I’m ‘virtually’ attending the Sloan C Emerging Tech for Online Learning conference right now. While being able to attend a conference in my pyjamas is awesome, the down side is that I have to balance watching the sessions with my ‘real life’ commitments, which made yesterday a busy (and brain hurting) day.
I spent the morning in an online session presented by Jim Groom (or check him out on Twitter @jimgroom). I saw Jim speak at #mri13 and have been a huge fan ever since. He promotes the idea of a ‘domain of one’s own’ – that instead of simply having students make wordpress e-portfolios, we give them the tools necessary for them to curate their online presence in a real and meaningful way – i.e. bringing together different types of media and different spaces that are important to them. Yesterday’s session was a hands on one, and huge props to Jim for setting it up so us virtual attendees were just as able to engage as those in the room. We learned how easy it can be to “become the sysadmin of your own education”. Which was sort of depressing, since I’d love to do something like that with my students but the logistical concerns (and by logistical concerns I clearly mean ‘administrative bullshit) make it nearly impossible. Once again I was wallowing in the combination of hope and futility that I often feel after such inspiring sessions.
I then hauled my ass into campus for a CTLT talk on “The Changing Pedagogy and Economics in Higher Education”, with Eric Grimson from MIT and Tony Bates (who is one of my academic heroes). It was a really valuable session (not just for the cookies). What I particularly noticed were the differences in attitudes towards the possibilities of technology for higher education espoused by each presenter. Even though he promoted the flexibility’ that technology can bring, Eric Grimson’s talk was very much about using technology to reproduce existing practices. Call me cynical, but I definitely heard a thread of promoting MIT in his talk that I connected to this desire to use tech to ‘sustain’ existing practices. Tony Bates began his talk focusing not on the institution but on the literacies and skills students need today, and the need to think not about content but about pedagogy. One of the biggest contrasts I noticed between their talks had to do with their conceptions of disaggregation or unbundling. Eric spoke about unbundling in terms of splitting courses into smaller units and allowing students to chart their own degree programme – while students gain some control of their path, it still necessarily follows a straight line through a forest constructed by experts and administrators. Tony spoke of unbundling as opening content and resources beyond the boundaries of institutions and across the lifespan. Learner’s construct their own path, as meandering as needed, through a vast and diverse forest.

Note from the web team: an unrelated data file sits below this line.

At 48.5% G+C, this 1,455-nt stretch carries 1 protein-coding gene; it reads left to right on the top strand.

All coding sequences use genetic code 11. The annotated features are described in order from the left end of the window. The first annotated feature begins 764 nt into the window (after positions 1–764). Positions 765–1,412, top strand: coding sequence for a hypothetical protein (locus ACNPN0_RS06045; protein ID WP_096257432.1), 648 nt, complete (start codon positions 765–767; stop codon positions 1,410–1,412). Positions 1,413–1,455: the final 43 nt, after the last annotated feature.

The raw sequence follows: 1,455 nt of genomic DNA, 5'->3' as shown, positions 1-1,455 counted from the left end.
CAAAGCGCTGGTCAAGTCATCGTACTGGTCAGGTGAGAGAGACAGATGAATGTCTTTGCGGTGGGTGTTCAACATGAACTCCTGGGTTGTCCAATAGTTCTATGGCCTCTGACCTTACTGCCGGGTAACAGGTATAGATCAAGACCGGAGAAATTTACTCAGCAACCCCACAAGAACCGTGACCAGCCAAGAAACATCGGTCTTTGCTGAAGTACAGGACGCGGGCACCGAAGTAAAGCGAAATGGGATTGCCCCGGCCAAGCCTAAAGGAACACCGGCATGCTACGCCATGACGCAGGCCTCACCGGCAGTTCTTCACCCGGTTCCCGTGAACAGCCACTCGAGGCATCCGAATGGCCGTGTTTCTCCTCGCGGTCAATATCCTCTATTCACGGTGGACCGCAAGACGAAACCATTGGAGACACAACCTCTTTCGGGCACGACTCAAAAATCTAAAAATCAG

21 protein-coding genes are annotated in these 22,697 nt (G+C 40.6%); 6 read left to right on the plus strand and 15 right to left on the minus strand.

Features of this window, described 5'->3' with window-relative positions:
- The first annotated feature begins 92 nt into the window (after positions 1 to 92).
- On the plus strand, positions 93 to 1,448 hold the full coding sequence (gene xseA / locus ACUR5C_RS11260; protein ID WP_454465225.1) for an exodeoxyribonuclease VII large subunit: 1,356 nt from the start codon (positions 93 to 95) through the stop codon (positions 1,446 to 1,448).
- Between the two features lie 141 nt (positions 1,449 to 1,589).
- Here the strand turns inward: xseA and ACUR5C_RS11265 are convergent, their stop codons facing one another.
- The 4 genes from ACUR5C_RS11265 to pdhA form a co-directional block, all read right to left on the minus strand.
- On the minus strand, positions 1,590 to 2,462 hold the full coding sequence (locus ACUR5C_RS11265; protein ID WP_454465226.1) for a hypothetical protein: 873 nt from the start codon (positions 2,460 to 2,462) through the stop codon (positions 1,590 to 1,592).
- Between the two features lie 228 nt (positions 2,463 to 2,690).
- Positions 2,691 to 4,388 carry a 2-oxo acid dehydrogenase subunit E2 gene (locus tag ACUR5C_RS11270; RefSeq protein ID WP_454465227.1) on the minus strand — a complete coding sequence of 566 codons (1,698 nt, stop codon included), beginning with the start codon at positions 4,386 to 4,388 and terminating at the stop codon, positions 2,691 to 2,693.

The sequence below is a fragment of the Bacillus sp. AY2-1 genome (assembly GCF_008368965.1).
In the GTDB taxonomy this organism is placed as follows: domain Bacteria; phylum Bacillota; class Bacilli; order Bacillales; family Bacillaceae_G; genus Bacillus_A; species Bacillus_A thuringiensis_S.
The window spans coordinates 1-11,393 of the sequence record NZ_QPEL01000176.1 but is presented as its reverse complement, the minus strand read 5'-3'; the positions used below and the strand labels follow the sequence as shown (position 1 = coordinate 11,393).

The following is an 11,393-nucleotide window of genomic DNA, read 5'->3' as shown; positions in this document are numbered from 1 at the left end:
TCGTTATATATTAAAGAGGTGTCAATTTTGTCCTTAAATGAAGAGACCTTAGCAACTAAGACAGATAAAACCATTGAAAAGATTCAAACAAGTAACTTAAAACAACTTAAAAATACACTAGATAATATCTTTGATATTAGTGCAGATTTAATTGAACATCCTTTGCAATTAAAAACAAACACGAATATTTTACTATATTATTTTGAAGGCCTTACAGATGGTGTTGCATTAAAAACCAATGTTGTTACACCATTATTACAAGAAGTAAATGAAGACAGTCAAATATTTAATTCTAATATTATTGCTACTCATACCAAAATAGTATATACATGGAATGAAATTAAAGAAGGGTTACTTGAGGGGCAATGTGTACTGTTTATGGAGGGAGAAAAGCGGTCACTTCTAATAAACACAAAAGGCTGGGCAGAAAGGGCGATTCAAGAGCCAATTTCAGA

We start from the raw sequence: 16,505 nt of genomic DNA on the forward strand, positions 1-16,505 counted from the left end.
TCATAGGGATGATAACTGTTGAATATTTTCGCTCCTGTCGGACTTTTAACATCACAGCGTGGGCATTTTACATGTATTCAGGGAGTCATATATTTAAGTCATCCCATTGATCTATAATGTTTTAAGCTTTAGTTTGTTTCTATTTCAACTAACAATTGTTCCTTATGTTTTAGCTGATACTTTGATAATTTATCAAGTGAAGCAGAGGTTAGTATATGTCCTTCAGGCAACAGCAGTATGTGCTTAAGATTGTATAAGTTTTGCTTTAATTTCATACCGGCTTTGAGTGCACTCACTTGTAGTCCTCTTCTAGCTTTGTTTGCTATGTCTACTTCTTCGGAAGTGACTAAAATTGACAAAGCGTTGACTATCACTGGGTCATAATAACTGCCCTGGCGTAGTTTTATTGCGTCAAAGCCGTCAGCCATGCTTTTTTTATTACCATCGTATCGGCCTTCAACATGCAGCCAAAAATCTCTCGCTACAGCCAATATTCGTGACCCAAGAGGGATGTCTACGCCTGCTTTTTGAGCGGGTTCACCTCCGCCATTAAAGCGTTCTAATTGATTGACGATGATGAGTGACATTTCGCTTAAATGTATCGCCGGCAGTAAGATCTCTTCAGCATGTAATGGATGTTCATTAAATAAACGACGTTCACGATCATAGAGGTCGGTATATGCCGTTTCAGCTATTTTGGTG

All this drove home to me the binaries that keep popping up, the clash between open and closed, the possibilities and the actual. I forget that, as clearly as I see possibilities, most people are completely unaware that they even exist. I’m finding it particularly difficult around my potential research with the MOOCs here at UBC – my notions of what MOOCs should be are so far from what they are, not only in practice, but in how people perceive them. I’m really starting to consider if I’d be better off redesigning my proposed research to look at MOOCs outside of UBC – partly because of my interests and partly because I know there will come a day when I can no longer resist running my mouth off at some of the overly opinionated troglodytes I encounter. Though that could be amusing…